PROVIDENCE, R.I. [Brown University] — Nearly two decades after New York’s Twin Towers fell on 9/11, the estimated cost of America’s counterterrorism efforts stands at $6.4 trillion.
According to the report, since late 2001, the United States has appropriated and is obligated to spend $6.4 trillion on counterterrorism efforts through the end of 2020. An estimated $5.4 trillion of that total has funded, and will continue to fund, counterterrorism wars and smaller operations in more than 80 countries; an additional minimum of $1 trillion will provide care for veterans of those wars through the next several decades.
“The numbers continue to accelerate, not only because many wars continue to be waged, but also because wars don’t end when soldiers come home,” said Catherine Lutz, co-director of Costs of War and a Brown professor of international and public affairs and anthropology. “These reports provide a reminder that even if fewer soldiers are dying and the U.S. is spending a little less on the immediate costs of war today, the financial impact is still as bad as, or worse than, it was 10 years ago. We will still be paying the bill for these wars on terror into the 22nd century.”
In a separate report released on the same day, Lutz and Neta Crawford, another Costs of War co-director and a professor of political science at Boston University, estimate that between 770,000 and 801,000 people have died in post-9/11 wars. The total estimate includes civilian deaths — some 312,000 or more — as well as deaths of opposition fighters (more than 250,000), members of the U.S. military (7,014) and journalists and humanitarian workers (1,343).
The Costs of War project, a joint effort between Brown’s Watson Institute and Boston University’s Frederick S. Pardee Center for the Study of the Longer-Range Future, was launched in 2011 with the goal of comprehensively documenting the costs of the United States’ counterterrorism wars in the wake of the Sept. 11, 2001, terrorist attacks. Unlike accounts of war costs released by the Pentagon, Costs of War financial reports take into account not only Department of Defense (DOD) spending but also spending by the departments of state, veterans affairs and homeland security, as well as the cost of interest paid on borrowed funds. The Costs of War death toll is calculated based on casualty reports released by the DOD and Department of Labor, figures provided by the United Nations, and obituaries and other news stories.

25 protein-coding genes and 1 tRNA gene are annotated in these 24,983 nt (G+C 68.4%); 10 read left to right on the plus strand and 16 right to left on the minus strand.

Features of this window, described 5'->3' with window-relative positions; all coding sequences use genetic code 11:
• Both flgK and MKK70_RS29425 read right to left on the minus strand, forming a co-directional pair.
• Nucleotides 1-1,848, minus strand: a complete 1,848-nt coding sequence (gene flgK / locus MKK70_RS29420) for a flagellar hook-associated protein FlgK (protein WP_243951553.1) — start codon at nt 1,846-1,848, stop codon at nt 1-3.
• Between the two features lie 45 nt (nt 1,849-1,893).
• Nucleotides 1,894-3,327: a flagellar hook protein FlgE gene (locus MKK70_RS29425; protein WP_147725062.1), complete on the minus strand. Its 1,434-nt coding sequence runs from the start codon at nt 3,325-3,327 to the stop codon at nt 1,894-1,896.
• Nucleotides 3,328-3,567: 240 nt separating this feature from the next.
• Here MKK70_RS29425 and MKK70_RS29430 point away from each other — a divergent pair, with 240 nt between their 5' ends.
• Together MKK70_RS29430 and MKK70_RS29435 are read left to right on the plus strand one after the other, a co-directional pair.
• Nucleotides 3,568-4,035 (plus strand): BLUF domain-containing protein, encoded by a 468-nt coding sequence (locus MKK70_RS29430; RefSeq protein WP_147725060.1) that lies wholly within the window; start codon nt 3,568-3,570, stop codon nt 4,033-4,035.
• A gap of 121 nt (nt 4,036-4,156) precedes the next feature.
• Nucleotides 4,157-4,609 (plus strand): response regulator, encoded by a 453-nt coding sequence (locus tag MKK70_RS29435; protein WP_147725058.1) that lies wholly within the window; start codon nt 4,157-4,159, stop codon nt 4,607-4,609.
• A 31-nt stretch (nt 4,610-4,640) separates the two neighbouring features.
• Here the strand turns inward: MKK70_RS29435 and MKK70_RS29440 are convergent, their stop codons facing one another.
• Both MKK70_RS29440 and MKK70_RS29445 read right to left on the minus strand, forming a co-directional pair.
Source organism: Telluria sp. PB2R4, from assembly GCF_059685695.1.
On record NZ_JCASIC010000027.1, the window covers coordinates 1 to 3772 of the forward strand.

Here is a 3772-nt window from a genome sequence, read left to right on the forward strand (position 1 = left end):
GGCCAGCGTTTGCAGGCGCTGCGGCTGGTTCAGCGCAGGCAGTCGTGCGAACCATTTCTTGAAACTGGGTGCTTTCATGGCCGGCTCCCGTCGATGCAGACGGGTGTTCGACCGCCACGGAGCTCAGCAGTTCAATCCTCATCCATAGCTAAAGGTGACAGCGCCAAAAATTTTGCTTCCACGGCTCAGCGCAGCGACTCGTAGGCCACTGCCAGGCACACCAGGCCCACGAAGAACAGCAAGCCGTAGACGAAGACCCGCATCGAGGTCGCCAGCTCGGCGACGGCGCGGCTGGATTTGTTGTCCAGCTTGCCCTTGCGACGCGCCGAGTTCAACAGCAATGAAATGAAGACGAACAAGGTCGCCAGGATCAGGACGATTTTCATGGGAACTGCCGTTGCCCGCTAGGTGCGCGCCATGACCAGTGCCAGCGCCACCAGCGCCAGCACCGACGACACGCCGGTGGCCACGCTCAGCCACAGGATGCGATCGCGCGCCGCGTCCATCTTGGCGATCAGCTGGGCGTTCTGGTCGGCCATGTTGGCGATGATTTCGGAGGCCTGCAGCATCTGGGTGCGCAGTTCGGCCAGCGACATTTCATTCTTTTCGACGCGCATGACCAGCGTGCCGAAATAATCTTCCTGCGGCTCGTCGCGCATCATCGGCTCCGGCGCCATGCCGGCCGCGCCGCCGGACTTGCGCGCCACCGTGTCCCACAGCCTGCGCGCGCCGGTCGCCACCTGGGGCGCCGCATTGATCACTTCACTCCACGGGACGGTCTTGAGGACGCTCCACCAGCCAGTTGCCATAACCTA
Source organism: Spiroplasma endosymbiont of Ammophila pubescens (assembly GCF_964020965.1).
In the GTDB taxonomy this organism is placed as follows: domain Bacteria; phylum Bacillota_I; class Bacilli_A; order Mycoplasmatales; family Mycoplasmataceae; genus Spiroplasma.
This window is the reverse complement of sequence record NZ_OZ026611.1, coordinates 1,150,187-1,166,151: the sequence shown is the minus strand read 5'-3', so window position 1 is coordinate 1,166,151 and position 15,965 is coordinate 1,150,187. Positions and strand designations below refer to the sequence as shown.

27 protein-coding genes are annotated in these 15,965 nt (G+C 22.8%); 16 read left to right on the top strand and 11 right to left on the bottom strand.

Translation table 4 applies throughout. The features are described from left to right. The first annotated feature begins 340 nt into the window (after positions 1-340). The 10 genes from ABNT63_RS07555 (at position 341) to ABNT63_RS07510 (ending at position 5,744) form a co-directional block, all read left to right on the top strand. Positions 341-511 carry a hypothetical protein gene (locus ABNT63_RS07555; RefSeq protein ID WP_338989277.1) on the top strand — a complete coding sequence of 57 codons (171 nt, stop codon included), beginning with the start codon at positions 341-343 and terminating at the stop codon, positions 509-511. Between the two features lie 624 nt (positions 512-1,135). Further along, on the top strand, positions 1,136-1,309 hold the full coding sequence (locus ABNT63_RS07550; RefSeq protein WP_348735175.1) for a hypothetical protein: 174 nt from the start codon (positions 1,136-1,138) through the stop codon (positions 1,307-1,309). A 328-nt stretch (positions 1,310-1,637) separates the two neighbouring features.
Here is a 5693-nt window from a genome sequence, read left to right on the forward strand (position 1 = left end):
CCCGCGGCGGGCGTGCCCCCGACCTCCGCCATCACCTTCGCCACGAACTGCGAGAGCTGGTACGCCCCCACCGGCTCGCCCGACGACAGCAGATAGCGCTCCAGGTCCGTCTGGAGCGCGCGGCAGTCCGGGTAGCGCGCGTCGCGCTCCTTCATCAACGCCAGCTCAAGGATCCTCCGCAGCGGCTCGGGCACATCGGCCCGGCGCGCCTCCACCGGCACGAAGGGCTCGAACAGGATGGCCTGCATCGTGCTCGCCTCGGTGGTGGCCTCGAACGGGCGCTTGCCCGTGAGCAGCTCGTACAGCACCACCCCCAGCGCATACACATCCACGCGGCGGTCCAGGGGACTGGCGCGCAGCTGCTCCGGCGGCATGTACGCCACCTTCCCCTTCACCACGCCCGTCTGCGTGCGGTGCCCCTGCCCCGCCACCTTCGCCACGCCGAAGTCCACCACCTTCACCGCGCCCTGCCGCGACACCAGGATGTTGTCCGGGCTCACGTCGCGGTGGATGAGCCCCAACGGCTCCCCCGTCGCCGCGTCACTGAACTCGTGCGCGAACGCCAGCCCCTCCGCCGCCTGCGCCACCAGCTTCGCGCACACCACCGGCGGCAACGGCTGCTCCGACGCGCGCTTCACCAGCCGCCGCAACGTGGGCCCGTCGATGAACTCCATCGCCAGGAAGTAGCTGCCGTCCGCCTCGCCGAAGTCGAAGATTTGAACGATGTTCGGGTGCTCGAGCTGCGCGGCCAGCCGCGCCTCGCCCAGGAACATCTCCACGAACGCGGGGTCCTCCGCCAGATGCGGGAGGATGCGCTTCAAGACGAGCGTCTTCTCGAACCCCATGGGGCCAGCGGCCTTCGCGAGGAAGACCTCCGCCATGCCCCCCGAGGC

“If you count all parts of the federal budget that are military related — including the nuclear weapons budget, the budget for fuel for military vehicles and aircraft, funds for veteran care — it makes up two thirds of the federal budget, and it’s inching toward three quarters,” Lutz said. “I don’t think most people realize that, but it’s important to know. Policymakers are concerned that the Pentagon’s increased spending is crowding out other national purposes that aren’t war.”
This month’s new reports are among the first to be published in the Costs of War project’s “20 Years of War” series, which recognizes the anniversary of the beginning of the global war on terror with new research and updates to existing papers. The research series launched thanks to a $450,000 grant from the Carnegie Corporation of New York, along with support from the Watson Institute and the Pardee Center.
All three of the Costs of War co-directors — Lutz, Crawford and Watson Institute Senior Research Associate Stephanie Savell— kicked off the “20 Years of War” series with a visit to Washington, D.C., on Wednesday, Nov. 13, where they presented their latest findings to the U.S. Senate Committee on Armed Services and an international pool of journalists.
“We have already seen that when we go to Washington and circulate our briefings, they get used in the policymaking process,” Lutz said. “People cite our data in speeches on the Senate floor, in proposals for legislation. The numbers have made their way into calls to put an end to the joint resolution to authorize the use of military force. They have real impact.”